Markey presses EPA to consider aviation’s contribution to global warming
Jan. 8, 2008, Washington – Chairman Edward J. Markey (D-Mass.) of the Select Committee on Energy Independence and Global Warming today asked the EPA whether the agency has plans to regulate heat-trapping global warming emissions from America’s aviation sector.
January 8, 2008 By Carey Fredericks
Jan. 8, 2008, Washington – Chairman Edward J. Markey (D-Mass.) of the Select Committee on Energy Independence and Global Warming today asked the Environmental Protection Agency (EPA) whether the agency has plans to regulate heat-trapping global warming emissions from America’s aviation sector, continuing the committee’s ongoing investigation into aviation’s increasing contribution to global warming and what can be done to reduce those emissions.
“The EPA has a clear role to play in protecting Americans from the worst impacts of heat-trapping emissions that cause global warming. When it comes to the contribution of jet aviation to the looming threat of a climate catastrophe, the Bush administration's attempts to fly under the radar have increasingly become a flight from reality,” said Chairman Markey.
In April 2007, the Supreme Court affirmed the EPA’s authority under the Clean Air Act to regulate greenhouse gases and obligation to protect the public health and welfare from the effects of global warming. Unfortunately, the Bush administration has taken no actions to regulate global warming emissions, and is threatening legal action if other countries move to cut heat-trapping emissions from their airplanes.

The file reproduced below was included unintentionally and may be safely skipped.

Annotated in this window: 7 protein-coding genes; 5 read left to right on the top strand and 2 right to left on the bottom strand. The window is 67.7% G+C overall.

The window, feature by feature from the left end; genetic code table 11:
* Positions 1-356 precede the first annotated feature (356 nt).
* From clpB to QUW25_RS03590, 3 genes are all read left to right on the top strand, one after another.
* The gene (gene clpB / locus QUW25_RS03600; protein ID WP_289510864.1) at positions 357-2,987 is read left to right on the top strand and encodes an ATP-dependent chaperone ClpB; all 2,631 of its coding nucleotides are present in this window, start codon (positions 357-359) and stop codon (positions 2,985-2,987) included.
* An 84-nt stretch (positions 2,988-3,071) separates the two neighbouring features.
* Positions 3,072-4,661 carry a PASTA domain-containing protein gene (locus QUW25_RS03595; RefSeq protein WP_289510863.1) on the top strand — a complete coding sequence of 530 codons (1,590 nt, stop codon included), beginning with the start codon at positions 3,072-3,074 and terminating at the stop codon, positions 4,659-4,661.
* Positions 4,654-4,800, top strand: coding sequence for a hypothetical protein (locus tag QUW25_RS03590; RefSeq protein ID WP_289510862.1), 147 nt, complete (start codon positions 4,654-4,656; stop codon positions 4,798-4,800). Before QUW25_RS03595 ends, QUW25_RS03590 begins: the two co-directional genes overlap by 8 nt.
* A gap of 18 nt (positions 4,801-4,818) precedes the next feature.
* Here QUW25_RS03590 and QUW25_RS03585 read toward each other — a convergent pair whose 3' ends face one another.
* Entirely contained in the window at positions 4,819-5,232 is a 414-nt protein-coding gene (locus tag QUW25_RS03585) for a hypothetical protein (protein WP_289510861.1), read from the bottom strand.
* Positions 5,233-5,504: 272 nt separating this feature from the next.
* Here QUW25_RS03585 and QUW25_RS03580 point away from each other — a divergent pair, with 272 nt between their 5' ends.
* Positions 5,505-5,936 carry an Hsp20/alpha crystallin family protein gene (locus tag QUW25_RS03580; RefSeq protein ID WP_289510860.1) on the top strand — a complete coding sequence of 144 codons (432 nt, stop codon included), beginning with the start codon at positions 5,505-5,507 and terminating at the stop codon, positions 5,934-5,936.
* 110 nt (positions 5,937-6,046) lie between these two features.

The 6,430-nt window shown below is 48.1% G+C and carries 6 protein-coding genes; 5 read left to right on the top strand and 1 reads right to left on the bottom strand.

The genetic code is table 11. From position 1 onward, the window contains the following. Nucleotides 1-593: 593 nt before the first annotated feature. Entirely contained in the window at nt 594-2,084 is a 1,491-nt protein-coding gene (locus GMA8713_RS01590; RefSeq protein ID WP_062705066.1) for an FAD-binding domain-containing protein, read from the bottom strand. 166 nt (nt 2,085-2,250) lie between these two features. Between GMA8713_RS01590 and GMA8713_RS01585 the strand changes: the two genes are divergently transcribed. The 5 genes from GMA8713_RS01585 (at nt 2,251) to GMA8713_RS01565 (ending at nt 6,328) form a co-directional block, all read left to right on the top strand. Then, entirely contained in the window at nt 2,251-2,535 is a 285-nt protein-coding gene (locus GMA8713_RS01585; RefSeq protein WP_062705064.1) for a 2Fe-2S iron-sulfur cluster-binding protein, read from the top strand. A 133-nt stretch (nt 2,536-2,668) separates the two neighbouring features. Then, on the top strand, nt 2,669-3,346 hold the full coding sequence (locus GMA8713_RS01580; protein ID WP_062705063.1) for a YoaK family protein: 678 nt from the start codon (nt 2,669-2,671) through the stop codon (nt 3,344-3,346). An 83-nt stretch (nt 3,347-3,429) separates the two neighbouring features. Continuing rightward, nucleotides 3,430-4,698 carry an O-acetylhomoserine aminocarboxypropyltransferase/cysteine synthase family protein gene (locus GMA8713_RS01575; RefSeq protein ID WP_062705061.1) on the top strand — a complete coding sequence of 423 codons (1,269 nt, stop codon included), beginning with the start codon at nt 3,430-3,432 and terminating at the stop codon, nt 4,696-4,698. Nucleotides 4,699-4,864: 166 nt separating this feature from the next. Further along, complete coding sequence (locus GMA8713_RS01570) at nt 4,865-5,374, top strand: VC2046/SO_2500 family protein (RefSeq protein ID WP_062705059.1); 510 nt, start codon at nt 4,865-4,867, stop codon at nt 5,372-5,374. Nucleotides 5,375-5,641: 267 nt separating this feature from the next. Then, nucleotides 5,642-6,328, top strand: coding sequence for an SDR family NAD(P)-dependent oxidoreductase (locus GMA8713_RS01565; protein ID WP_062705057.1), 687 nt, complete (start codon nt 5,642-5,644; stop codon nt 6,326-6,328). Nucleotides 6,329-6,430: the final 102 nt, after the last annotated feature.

While the European Union’s 27 member states have now agreed to include aviation in the E.U.’s carbon dioxide cap-and-trade scheme, the Bush administration has threatened to take legal action against the E.U. should it seek to enforce a cap on aviation emissions. In addition, the administration has not responded to a petition calling for action on aviation emissions submitted last month by environmental organizations and the states of California, Connecticut, New Jersey, and New Mexico, the Commonwealth of Pennsylvania, and the City of New York.
The Chairman’s letter asks EPA Administrator Stephen Johnson to several questions including:
· Does EPA support regulating the emissions of greenhouse gases from aircraft?
· What role, if any, did EPA play in the Administration’s threat of legal action against the EU should it seek to enforce a cap on the emissions of greenhouse gases from aviation?
· What advice, if any, has EPA provided to the FAA regarding the need to anticipate the regulation of CO2 and other emissions from commercial aviation?
· What is the status of EPA’s determination whether CO2 emissions cause or contribute to pollution that may reasonably be anticipated to be a danger to human health and welfare?
Chairman Markey sent a similar letter to the Federal Aviation Administration this fall. The FAA responded that they had not yet made any decision on regulating emissions, and looked to the EPA for advice on the matter of aviation pollution.
The full letter is available at http://globalwarming.house.gov/mediacenter/letters?id=0010
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